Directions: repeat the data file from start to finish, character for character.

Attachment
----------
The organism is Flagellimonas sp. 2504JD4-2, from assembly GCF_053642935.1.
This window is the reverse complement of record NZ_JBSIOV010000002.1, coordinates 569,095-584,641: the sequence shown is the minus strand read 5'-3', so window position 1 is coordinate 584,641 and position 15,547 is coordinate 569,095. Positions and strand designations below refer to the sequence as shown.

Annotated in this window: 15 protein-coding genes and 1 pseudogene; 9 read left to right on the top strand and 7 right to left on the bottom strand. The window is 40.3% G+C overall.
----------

The organism is Flagellimonas sp. 2504JD4-2, from assembly GCF_053642935.1.
This window is the reverse complement of record NZ_JBSIOV010000002.1, coordinates 569,095-584,641: the sequence shown is the minus strand read 5'-3', so window position 1 is coordinate 584,641 and position 15,547 is coordinate 569,095. Positions and strand designations below refer to the sequence as shown.

Annotated in this window: 15 protein-coding genes and 1 pseudogene; 9 read left to right on the top strand and 7 right to left on the bottom strand. The window is 40.3% G+C overall.